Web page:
Once again I've got some analog images to show in this blog, and unlike last week's batch I think I nailed the focus in at least one or two of these with "my" (technically dad's) Zeiss Ikon Nettar 6 x 6 camera from 1957. I must say I am starting to like these large negatives...the amount of information in them is pretty amazing!
Last weekend I was up in Helsingborg (about a 50 minute drive north of me) helping a longtime friend of mine move, and by the time we were done putting her stuff in the rented trailer I discovered that I didn't really need to come along to her new place, there'd be plenty of people there to help with the unloading process...so I took a brief photo stroll in the city instead, discovering a cemetery with a rather odd, very hilly design, a design that I struggled to portray the steepness of!
I got a few odd looks this time too, just as any time I've been out with the 50s camera (I think it's the bellows that people notice), but the more I shoot with it the less self-conscious I am about it. Let them stare I'd say! Perhaps I should follow my brother's "advice" and get some vintage clothes, like a tweed three piece suit and a flat cap to go along with the camera...I think tweed suit no...a flat cap, definitely a possibility - there are some goodlooking ones out there.
I finished my photowalk with some street photography and some shots from Knutpunkten, the transportation hub for buses, trains, ferries and taxis. The escalators in my image lead up to the ferries to Denmark, where people tend to bulk up on their beer supply and whatever else they might need (the Danish coast is only about 25 minutes away with the ferries).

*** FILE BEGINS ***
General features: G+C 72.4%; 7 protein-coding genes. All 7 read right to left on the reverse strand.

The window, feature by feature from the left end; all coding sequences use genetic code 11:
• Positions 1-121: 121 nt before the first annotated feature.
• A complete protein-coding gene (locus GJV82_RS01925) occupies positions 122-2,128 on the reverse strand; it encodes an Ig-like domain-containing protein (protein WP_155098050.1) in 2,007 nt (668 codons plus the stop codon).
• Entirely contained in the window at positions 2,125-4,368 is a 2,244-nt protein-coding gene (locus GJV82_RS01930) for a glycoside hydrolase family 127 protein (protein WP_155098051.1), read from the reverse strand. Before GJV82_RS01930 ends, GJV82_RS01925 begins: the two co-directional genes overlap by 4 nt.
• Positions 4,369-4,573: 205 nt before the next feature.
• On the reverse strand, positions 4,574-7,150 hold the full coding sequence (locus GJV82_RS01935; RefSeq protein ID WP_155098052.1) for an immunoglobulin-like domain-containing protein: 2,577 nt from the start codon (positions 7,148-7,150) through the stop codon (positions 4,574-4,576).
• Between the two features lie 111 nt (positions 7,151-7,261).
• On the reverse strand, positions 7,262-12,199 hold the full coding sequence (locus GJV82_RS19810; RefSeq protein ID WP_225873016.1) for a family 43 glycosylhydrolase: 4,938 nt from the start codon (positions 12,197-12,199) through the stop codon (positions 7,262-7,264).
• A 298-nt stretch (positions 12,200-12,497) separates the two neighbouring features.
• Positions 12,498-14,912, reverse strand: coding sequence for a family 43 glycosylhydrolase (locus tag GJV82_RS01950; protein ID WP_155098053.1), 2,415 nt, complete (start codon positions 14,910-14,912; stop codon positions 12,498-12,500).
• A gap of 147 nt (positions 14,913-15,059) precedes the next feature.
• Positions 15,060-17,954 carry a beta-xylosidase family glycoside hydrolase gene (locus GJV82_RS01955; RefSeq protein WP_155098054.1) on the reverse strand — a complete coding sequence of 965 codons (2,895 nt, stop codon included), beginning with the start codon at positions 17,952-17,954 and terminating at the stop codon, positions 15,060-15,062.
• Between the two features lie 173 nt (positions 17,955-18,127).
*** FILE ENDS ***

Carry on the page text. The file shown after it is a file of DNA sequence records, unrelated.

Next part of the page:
The images on this film were developed in Kodak D76 and then scanned on a Canon flatbed scanner before taking them into Adobe Lightroom Classic CC (that name is a really stupid conglomeration of words) where I've tweaked the light and contrast levels ever so slightly.
I must say I am starting to enjoy using that REALLY old camera with its 12 exposures per roll and the slow photographic process...which is just as well, since I just ordered 5 more rolls of 120 film! ;-)
In the future though I think I'd want to use something that is a bit more similar to an SLR camera, where I can look through the actual lens when I focus, rather through a separate window where I have to "guesstimate" the distance. That's a future investment though...for now I am okay with learning to use the Zeiss and the various 35 mm film cameras I've acquired lately.